A top-level summit was last night deciding whether plans for a supermarket and homes development at Hayle Harbour would affect the area's coveted World Heritage site status.
Cornish Mining World Heritage Site co-ordinator Deborah Boden said she believed fears that the town's South Quay scheme might have an adverse effect on its international standing as a place of unique historical importance were largely unfounded.
Mrs Boden, who heads a small team based in Truro, was responding to reports that the United Nations Educational, Scientific and Cultural Organisation (Unesco) – which oversees World Heritage sites throughout the globe – would be discussing the issue at a meeting in Cambodia last night.
Unesco's advisory bodies have urged the committee to "consider placing the property on the list of World Heritage in danger" if the project to build an Asda store, 30 houses, a restaurant and shops goes ahead.
"In theory they could say Hayle Harbour has been negatively impacted and decide to remove the status from the whole of the site," said Mrs Boden.
"But I doubt they would do that. It's only a small part of the much wider 20,000-hectare World Heritage site across Cornwall and West Devon."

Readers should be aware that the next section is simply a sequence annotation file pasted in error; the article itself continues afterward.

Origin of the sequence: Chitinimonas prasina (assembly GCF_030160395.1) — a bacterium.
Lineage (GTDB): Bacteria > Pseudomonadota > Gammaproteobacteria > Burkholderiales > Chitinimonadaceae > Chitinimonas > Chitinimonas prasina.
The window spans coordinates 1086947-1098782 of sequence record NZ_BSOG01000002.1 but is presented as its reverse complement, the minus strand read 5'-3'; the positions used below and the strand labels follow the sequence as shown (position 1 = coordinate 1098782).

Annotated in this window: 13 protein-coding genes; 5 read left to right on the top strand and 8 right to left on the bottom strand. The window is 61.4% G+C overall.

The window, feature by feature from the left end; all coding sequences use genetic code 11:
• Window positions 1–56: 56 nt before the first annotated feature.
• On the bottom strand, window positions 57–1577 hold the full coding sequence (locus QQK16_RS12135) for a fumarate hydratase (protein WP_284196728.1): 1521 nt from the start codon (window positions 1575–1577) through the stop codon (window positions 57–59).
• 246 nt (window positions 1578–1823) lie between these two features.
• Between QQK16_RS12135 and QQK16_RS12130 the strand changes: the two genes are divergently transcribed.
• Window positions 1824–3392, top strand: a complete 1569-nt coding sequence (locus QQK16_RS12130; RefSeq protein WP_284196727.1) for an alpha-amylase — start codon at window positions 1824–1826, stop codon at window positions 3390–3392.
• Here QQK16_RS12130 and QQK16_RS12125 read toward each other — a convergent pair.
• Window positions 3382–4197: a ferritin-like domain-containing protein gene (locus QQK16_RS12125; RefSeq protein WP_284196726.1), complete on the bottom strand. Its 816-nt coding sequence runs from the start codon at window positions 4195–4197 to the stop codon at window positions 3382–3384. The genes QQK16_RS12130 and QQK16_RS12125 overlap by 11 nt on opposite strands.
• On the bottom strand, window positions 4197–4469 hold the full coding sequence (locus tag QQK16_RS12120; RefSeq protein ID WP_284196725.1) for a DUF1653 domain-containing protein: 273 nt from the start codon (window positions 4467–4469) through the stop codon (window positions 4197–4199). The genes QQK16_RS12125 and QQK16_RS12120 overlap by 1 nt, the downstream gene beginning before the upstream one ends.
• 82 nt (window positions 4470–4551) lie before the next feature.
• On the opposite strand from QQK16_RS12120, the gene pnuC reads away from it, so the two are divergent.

Dutch firm ING has been granted planning permission to develop the harbour, which has been derelict for 30 years. The company is currently in negotiations with Asda about building a supermarket which would create up to 270 full-time and part-time jobs. Cornwall Council has stated that money generated from the development would be used to improve the harbour.
The authority's head of planning, Phil Mason, said: "The really important thing is the community of Hayle."
However, heritage and conservation groups argue that the West Cornwall port is a key part of the Unesco World Heritage site because of its foundry and quay, from where metals and revolutionary engineering equipment were shipped to the world.
Last year the Department of Culture, Media and Sport refused a request from English Heritage to formally call in the planning decision.
A spokesman for English Heritage said: "We regret that the Secretary of State decided not to call in the application for development on the South Quay at Hayle. We believe the effect on the Cornwall and West Devon Mining World Heritage site is such that it affects the UK's national obligations to the Unesco World Heritage Convention, which we believe justifies consideration of the scheme at a national level."
The 37th session of the World Heritage Committee opened in Phnom Penh on Sunday and will last for ten days and involve some 1,400 delegates from 121 countries.
As well as reviewing the status of existing sites – such as Cornwall and West Devon – the committee will rule on the inscription of new sites.
A decision on the Hayle issue is expected to released today.